The Kemp's ridley turtle (Lepidochelys kempii) is considered the most endangered sea turtle species in the world and also happens to be the most common sea turtle residing in the nearshore waters of Southwest Florida.
Our estuaries provide the resources that young Kemp's ridleys need to grow to adulthood and females will one day emerge on the primary nesting beaches along the gulf coast of Mexico. Conservation efforts have brought the Kemp's ridley back from the brink of extinction but understanding how turtles live in estuaries and protecting these vital feeding areas will ensure the viability of this endangered species.
Kemp's ridleys are placed temporarily in holding tanks at RBNERR's field station for diet studies. Previous research found Kemp's ridleys are primarily feeding on solitary tunicates (i.e., sea squirts) in the Ten Thousand Islands. Cursory examination of recent samples suggests turtles in this region have shifted their diet to other types of bottom-dwelling organisms such as sponges and colonial tunicates.
Blood and tissue samples are collected from Kemp’s ridleys for stable isotope analysis. The concept behind dietary stable isotope analysis is "you are what you eat", whereby the chemical composition of a turtle's body is related to its diet. The isotope composition of Kemp's ridleys is being compared to those of their prey and various habitat components (mangroves, drift algae, and sessile invertebrates) to characterize a food web in the Ten Thousand Islands estuary. This provides a comprehensive investigation into the trophic ecology of Kemp's ridleys in their estuarine feeding grounds.
Kemp’s ridley blood samples are also being used to predict the sex of these immature turtles. Adult turtles are sexed by the length of the tail, whereby the male turtle has a much longer tail than the female. Other methods are used for sexing immature turtles such as the concentration of the hormone testosterone in the blood.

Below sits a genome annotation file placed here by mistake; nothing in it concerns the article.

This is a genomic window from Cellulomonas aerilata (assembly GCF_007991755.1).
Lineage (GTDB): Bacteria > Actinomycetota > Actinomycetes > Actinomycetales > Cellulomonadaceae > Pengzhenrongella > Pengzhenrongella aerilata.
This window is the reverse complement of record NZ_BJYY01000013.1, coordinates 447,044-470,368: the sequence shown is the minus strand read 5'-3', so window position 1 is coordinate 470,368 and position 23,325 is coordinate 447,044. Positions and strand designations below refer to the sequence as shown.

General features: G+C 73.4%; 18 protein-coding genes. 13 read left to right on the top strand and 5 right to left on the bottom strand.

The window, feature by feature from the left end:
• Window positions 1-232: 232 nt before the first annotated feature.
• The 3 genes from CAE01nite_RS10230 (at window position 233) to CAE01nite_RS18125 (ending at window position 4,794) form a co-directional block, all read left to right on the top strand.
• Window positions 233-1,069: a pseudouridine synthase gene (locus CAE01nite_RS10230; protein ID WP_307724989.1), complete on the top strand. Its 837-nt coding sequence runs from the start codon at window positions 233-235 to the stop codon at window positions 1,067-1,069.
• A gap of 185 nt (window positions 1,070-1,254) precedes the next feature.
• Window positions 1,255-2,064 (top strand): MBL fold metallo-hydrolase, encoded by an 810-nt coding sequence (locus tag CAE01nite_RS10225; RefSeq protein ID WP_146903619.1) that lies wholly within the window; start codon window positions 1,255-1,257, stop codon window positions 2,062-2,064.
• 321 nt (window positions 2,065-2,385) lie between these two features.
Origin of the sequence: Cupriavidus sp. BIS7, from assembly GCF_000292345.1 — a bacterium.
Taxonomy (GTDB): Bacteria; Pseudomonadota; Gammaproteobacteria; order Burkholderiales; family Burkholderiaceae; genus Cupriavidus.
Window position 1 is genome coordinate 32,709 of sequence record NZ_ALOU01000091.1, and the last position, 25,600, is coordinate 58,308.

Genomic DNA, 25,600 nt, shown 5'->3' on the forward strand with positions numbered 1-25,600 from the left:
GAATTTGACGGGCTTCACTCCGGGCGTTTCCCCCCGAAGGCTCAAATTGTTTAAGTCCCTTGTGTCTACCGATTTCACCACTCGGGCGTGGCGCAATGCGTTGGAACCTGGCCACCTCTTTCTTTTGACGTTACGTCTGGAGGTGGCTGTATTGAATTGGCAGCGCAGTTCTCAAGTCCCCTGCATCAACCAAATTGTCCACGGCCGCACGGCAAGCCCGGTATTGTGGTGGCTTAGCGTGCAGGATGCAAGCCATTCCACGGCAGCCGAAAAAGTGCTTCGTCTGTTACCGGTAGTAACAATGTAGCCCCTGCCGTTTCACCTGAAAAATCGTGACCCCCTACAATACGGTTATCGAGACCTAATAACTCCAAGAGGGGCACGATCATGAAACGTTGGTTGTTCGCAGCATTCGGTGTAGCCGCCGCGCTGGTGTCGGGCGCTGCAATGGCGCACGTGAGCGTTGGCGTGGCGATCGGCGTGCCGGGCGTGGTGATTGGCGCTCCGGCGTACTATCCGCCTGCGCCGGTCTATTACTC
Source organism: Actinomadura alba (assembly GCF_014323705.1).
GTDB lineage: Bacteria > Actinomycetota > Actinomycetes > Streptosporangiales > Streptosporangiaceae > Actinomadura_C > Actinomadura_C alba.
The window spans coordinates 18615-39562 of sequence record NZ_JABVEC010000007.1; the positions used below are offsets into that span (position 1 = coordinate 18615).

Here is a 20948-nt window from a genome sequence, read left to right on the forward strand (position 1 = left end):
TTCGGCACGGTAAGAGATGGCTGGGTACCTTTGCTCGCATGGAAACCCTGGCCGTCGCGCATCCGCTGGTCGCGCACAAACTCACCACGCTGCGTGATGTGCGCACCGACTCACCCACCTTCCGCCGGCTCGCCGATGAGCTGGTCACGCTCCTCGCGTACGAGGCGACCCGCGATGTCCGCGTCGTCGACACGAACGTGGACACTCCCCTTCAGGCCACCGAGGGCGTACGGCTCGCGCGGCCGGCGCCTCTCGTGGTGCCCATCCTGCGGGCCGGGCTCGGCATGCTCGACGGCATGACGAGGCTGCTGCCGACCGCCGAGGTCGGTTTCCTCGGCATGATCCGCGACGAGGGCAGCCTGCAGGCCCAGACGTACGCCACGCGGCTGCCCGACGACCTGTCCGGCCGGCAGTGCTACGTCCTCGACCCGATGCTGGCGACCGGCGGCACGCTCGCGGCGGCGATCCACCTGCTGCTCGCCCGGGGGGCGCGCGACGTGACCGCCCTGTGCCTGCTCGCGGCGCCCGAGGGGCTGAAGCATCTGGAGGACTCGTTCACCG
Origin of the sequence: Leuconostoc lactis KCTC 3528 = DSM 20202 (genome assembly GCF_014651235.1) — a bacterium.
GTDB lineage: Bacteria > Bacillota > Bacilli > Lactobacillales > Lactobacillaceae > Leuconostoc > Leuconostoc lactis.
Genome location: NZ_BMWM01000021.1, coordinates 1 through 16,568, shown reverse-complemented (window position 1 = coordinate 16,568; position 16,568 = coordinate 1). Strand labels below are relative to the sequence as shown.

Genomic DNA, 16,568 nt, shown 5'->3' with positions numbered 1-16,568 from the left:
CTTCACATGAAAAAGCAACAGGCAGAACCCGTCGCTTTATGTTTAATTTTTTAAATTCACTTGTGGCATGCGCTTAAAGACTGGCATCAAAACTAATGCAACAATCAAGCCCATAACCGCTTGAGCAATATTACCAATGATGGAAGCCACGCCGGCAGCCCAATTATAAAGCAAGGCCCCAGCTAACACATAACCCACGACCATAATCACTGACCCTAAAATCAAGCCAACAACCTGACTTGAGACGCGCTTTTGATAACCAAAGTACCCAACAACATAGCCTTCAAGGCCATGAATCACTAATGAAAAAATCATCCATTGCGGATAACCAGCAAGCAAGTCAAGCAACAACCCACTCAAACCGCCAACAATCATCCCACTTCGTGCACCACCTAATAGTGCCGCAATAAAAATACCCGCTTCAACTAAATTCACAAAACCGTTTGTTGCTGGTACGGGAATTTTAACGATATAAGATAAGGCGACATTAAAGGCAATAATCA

Kemp's ridleys have also been instrumented with satellite transmitters to provide a better understanding of how this species uses the Ten Thousand Islands estuary and surrounding waters. Turtles typically resided among the island passes and backwater bays of the archipelago. Water temperatures decreased late in the winter and Kemp's ridley exhibited brief seasonal migrations by moving up to 15.5 miles (25 km) offshore or up to 25 miles (40 km) southward but soon returned to their capture site as waters warmed.
The movements of Kemp's ridleys in the Ten Thousand Islands can be followed by visiting www.seaturtle.org.
These studies are supported in part by grants awarded to the Conservancy from the Sea Turtle Grants Program. The Sea Turtle Grants Program is funded from proceeds from the sale of the Florida Sea Turtle License Plate. Learn more at www.helpingseaturtles.org. Satellite transmitters were funded by private donations to the Conservancy. Research activities are conducted under NMFS permit #13544 and FFWCC permit #136.
Tucker, T. and J. Schmid. 2012. Ridley riddles unravel in Florida. Florida Environmental Outreach, Volume 3, Number 4
Tucker, T. and J. Schmid. 2013. Charlotte Harbor in-water studies answer new ridley riddles. Florida Environmental Outreach, Volume 4, Number 3
The Conservancy Science Department has been monitoring loggerhead sea turtle nesting activity on Keewaydin Island since 1982.
Mangrove systems are often called “nature’s nurseries” because they provide habitat and shelter for a variety of animals. They also serve as an indicator of the health of our coastal waterways.
Conservancy of Southwest Florida biologists and partner groups are working to study this invasive species to help identify population management strategies.
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